So far the volunteering has all been about general garden maintenance, including turning an old oil barrel into a furnace to burn garden waste, and repairing the garden gate. The food that we have been given has been second to none, incorporating a wide range of dishes, some of which are of Portuguese origin along with some specialities from our host’s home country, the Netherlands. 
During our time off this week, we have been taken out to some of the surrounding area, including the local market in Vieira Do Minho (an essential place to visit to get a real feel for the place, and of course language practice), cake and a coffee for about one euro, and a working museum making woollen products for sale and still made in the traditional way, right from sheep to shelf! And a little trip out to a place called Rio Caldo, which is an extremely picturesque reservoir surrounded by mountains and a little town.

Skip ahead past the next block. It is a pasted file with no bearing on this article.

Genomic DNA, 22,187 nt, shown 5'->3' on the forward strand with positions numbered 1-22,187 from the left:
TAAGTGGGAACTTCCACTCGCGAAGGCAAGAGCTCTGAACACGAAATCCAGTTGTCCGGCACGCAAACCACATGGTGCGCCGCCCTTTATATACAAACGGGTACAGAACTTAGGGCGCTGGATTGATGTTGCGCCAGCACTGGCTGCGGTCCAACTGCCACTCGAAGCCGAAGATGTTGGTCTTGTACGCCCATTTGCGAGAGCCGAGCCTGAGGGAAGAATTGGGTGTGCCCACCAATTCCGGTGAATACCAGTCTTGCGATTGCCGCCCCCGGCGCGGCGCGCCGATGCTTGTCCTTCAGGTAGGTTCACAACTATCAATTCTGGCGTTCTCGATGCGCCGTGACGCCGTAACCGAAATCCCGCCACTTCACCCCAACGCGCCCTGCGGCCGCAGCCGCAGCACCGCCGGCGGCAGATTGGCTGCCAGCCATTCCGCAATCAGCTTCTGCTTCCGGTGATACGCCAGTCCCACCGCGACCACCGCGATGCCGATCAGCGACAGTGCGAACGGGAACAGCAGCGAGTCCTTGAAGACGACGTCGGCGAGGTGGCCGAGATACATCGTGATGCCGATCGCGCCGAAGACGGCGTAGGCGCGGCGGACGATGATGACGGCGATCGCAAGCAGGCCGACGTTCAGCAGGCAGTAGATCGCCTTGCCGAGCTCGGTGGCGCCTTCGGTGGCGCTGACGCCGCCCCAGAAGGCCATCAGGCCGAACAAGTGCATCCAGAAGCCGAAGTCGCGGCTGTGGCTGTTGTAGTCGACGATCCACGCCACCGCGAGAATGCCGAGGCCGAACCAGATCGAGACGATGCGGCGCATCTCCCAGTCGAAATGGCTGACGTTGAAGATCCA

An interesting thing happened last night however. Now we were both fully aware that when the weather is particularly dry in these areas, it can result in being the perfect fuel for massive hillside fires, and that is exactly what happened. The first fire I noticed was about 1km away, and it was absolutely raging, but then, as I sat down I noticed another, only about 300 metres away. A little startling at first, but perfectly safe for us given the direction of the wind. But it really was an instant realisation of what must be on people’s minds here. In addition to this the chats over dinner have been really insightful into the general way of life here and hints and tips on the language and its little colloquialisms. And also the realisations that phrase books can be pretty useless in rural areas and that you can really only learn by doing.